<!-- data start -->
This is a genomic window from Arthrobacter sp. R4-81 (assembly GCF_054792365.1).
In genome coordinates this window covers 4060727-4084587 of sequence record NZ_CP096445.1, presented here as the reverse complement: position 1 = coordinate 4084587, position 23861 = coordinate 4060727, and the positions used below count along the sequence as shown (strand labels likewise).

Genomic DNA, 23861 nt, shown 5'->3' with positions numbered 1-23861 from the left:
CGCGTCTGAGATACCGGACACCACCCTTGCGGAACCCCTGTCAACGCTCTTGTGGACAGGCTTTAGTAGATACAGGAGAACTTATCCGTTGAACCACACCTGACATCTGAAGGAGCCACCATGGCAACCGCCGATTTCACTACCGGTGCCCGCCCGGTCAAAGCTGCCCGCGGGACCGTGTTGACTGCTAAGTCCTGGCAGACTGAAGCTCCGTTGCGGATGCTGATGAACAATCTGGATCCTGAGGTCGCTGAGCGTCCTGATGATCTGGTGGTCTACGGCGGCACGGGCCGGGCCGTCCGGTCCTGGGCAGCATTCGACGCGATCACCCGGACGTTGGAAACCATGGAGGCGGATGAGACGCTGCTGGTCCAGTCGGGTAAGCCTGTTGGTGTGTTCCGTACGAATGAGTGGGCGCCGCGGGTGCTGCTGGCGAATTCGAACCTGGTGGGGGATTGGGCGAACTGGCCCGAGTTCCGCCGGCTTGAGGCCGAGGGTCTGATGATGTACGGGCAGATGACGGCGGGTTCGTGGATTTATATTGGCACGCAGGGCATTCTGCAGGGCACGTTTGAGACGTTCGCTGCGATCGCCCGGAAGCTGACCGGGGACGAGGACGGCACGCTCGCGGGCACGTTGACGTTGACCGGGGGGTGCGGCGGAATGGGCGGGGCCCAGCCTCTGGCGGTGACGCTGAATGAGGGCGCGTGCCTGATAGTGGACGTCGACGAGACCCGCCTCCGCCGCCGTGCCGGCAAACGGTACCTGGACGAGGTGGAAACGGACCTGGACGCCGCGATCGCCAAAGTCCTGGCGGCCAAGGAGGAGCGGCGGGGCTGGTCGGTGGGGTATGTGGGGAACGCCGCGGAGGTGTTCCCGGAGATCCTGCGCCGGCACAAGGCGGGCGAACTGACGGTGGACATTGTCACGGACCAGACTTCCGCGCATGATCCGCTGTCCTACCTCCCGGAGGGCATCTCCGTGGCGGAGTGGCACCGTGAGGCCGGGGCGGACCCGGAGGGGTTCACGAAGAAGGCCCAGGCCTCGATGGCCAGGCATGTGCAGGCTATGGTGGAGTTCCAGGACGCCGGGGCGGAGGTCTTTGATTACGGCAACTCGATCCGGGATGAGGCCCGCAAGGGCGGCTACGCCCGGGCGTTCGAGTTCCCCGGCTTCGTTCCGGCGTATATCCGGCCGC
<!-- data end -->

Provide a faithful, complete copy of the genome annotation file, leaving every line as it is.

This is a genomic window from Arthrobacter sp. R4-81 (assembly GCF_054792365.1).
In genome coordinates this window covers 4060727-4084587 of sequence record NZ_CP096445.1, presented here as the reverse complement: position 1 = coordinate 4084587, position 23861 = coordinate 4060727, and the positions used below count along the sequence as shown (strand labels likewise).

Genomic DNA, 23861 nt, shown 5'->3' with positions numbered 1-23861 from the left:
CGCGTCTGAGATACCGGACACCACCCTTGCGGAACCCCTGTCAACGCTCTTGTGGACAGGCTTTAGTAGATACAGGAGAACTTATCCGTTGAACCACACCTGACATCTGAAGGAGCCACCATGGCAACCGCCGATTTCACTACCGGTGCCCGCCCGGTCAAAGCTGCCCGCGGGACCGTGTTGACTGCTAAGTCCTGGCAGACTGAAGCTCCGTTGCGGATGCTGATGAACAATCTGGATCCTGAGGTCGCTGAGCGTCCTGATGATCTGGTGGTCTACGGCGGCACGGGCCGGGCCGTCCGGTCCTGGGCAGCATTCGACGCGATCACCCGGACGTTGGAAACCATGGAGGCGGATGAGACGCTGCTGGTCCAGTCGGGTAAGCCTGTTGGTGTGTTCCGTACGAATGAGTGGGCGCCGCGGGTGCTGCTGGCGAATTCGAACCTGGTGGGGGATTGGGCGAACTGGCCCGAGTTCCGCCGGCTTGAGGCCGAGGGTCTGATGATGTACGGGCAGATGACGGCGGGTTCGTGGATTTATATTGGCACGCAGGGCATTCTGCAGGGCACGTTTGAGACGTTCGCTGCGATCGCCCGGAAGCTGACCGGGGACGAGGACGGCACGCTCGCGGGCACGTTGACGTTGACCGGGGGGTGCGGCGGAATGGGCGGGGCCCAGCCTCTGGCGGTGACGCTGAATGAGGGCGCGTGCCTGATAGTGGACGTCGACGAGACCCGCCTCCGCCGCCGTGCCGGCAAACGGTACCTGGACGAGGTGGAAACGGACCTGGACGCCGCGATCGCCAAAGTCCTGGCGGCCAAGGAGGAGCGGCGGGGCTGGTCGGTGGGGTATGTGGGGAACGCCGCGGAGGTGTTCCCGGAGATCCTGCGCCGGCACAAGGCGGGCGAACTGACGGTGGACATTGTCACGGACCAGACTTCCGCGCATGATCCGCTGTCCTACCTCCCGGAGGGCATCTCCGTGGCGGAGTGGCACCGTGAGGCCGGGGCGGACCCGGAGGGGTTCACGAAGAAGGCCCAGGCCTCGATGGCCAGGCATGTGCAGGCTATGGTGGAGTTCCAGGACGCCGGGGCGGAGGTCTTTGATTACGGCAACTCGATCCGGGATGAGGCCCGCAAGGGCGGCTACGCCCGGGCGTTCGAGTTCCCCGGCTTCGTTCCGGCGTATATCCGGCCGC